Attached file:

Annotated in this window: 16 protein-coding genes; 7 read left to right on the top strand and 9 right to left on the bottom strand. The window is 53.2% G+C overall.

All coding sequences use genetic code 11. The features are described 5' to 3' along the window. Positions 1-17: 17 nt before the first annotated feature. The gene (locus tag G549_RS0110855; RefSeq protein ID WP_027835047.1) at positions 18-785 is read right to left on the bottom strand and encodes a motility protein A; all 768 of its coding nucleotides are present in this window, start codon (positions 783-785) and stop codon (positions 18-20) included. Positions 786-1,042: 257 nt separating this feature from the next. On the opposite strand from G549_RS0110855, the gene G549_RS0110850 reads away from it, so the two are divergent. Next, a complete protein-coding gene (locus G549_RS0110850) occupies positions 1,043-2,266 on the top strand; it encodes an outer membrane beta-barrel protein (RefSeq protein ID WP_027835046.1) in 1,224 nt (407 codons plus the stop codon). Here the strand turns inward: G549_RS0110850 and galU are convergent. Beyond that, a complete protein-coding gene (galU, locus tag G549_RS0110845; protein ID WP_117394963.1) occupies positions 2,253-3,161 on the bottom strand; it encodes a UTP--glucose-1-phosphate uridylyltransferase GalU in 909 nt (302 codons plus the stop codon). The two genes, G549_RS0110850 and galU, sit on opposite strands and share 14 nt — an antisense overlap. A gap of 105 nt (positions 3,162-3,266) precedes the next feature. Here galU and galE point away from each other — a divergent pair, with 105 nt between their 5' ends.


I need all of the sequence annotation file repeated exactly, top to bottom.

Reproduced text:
Annotated in this window: 16 protein-coding genes; 7 read left to right on the top strand and 9 right to left on the bottom strand. The window is 53.2% G+C overall.

All coding sequences use genetic code 11. The features are described 5' to 3' along the window. Positions 1-17: 17 nt before the first annotated feature. The gene (locus tag G549_RS0110855; RefSeq protein ID WP_027835047.1) at positions 18-785 is read right to left on the bottom strand and encodes a motility protein A; all 768 of its coding nucleotides are present in this window, start codon (positions 783-785) and stop codon (positions 18-20) included. Positions 786-1,042: 257 nt separating this feature from the next. On the opposite strand from G549_RS0110855, the gene G549_RS0110850 reads away from it, so the two are divergent. Next, a complete protein-coding gene (locus G549_RS0110850) occupies positions 1,043-2,266 on the top strand; it encodes an outer membrane beta-barrel protein (RefSeq protein ID WP_027835046.1) in 1,224 nt (407 codons plus the stop codon). Here the strand turns inward: G549_RS0110850 and galU are convergent. Beyond that, a complete protein-coding gene (galU, locus tag G549_RS0110845; protein ID WP_117394963.1) occupies positions 2,253-3,161 on the bottom strand; it encodes a UTP--glucose-1-phosphate uridylyltransferase GalU in 909 nt (302 codons plus the stop codon). The two genes, G549_RS0110850 and galU, sit on opposite strands and share 14 nt — an antisense overlap. A gap of 105 nt (positions 3,162-3,266) precedes the next feature. Here galU and galE point away from each other — a divergent pair, with 105 nt between their 5' ends.